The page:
The cheese is then strained, curds placed in a 5 inch tomme mould (which fit perfectly with 6 litres of milk (almost 6 quarts) and pressed with an 8 pound weight, ensuring that the cheese is weighted evenly so a lop sided disc will not be the result.
Because of its unique texture, it is the only cheese that doesn’t melt and is therefore usually served grilled or fried on a mezze platter. It is essential to NOT use oil when frying Halloumi as it apparently seals the cheese, not allowing the milk sugars to escape. It is the milk sugars that produce the sweet caramel flavour that Halloumi is so famous for when grilled or fried.
I was amazed at the texture and density of the cheese after 3 hours. After 6 hours it was too dark to take a good photo and I was too tired to continue, so the disc got wrapped in plastic and placed in the fridge overnight. See the white mold that has already started to grow on the new rind? The next morning, the cheese was cut into a square (“measure twice and cut once” is an old adage I should have adhered to!), and “cooked in its own brine. It never did float as I left it in one piece (an option) so took it out at 35 minutes and placed it on the mat, turning until the surface was dry on both sides. This really did not take long.
I was so proud of the cheese at this stage! It looked so professional! It was very rubbery at this point when I tasted it, thought the flavour was really a lovely blend of milky flavours. Mary says to save the cut off bits for a salad, but honestly – I wouldn’t put it in any salad, the texture was that off putting to me, so I cooked and brined the bits, too.
Tasting Notes for Halloumi Cheese
Like all artisanal cheeses, the taste changes from season to season as the diet, growth and cycle of the animals change. The taste of Halloumi will vary considerably for this reason and due to the type of milk used to make the cheese. Traditional raw milk Halloumi made from the Mouflon sheep would be number one on my list of “things to do” if I were to visit Cyprus. I know I will get to Greece, yet, so need to investigate this possibility while there.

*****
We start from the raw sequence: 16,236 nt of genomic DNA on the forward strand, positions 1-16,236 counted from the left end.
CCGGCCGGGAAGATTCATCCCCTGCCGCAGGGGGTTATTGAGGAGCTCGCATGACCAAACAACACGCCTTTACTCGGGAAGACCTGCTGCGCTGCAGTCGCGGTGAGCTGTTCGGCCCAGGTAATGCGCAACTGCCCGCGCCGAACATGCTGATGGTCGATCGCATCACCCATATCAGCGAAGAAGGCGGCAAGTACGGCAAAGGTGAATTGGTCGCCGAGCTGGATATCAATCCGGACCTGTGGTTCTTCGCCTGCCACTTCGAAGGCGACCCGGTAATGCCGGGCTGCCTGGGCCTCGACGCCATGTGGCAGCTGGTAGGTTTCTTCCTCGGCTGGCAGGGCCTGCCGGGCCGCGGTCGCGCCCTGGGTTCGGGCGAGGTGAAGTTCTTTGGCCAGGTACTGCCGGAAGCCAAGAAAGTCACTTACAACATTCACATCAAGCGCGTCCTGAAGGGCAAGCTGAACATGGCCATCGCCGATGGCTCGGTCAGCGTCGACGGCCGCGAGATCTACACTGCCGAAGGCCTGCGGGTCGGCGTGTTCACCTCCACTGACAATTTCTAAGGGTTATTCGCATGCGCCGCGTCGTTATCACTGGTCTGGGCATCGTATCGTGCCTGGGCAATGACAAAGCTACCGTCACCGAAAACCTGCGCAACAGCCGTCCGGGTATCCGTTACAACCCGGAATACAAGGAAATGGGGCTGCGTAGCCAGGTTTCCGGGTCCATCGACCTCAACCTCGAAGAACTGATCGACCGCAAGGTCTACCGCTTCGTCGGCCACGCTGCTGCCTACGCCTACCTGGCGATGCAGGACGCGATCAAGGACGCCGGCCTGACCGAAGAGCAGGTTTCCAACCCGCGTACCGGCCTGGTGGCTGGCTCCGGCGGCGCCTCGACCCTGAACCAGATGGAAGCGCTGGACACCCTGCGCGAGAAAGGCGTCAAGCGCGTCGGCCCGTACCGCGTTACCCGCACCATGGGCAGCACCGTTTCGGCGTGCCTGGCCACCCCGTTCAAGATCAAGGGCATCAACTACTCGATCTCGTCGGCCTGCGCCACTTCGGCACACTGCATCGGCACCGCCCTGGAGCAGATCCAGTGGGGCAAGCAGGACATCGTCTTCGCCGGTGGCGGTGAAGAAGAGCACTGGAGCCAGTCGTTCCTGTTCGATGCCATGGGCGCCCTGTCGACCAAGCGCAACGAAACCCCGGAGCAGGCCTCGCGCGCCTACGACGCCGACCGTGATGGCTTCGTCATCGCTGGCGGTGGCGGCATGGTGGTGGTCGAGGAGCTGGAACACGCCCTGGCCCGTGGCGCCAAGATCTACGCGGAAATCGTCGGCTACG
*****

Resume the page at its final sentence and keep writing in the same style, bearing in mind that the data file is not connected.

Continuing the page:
- Appearance: creamy colour, semi-soft looking cheese without a rind
- Nose (aroma): nothing when cold
- Overall Taste: salty and tangy, but when cooked, toasted salty sweet savory deliciousness
- Sweet to Salty: extremely salty, too salty for some
- Mild (mellow) to Robust to Pungent (stinky): this is a robust, stand up and salute it: “Hello”! – kind of cheese; not stinky at all
- Mouth Feel: (gritty, sandy, chewy, greasy, gummy, etc.): a rubbery texture, but when cooked a pliable springy and squeaky texture
Participants of Cheesepalooza are not printing Mary Karlin’s recipes on our posts. If you want them, please buy the book! If you buy it from me, the proceeds I earn go to UNICEF!
Back to my initial questions: is this the step that determines the texture of the final product? Or, is it the “kneading” process when the whey is worked out of the curds while still in the whey bath? Any ideas? And my third question: how do you create Halloumi with a pliable or soft interior when cooked? Mine hasn’t cured enough to test yet, but Smoky Valley’s is very rubbery even when cooked. Delicious, but the texture is not pliable when melted. Any ideas?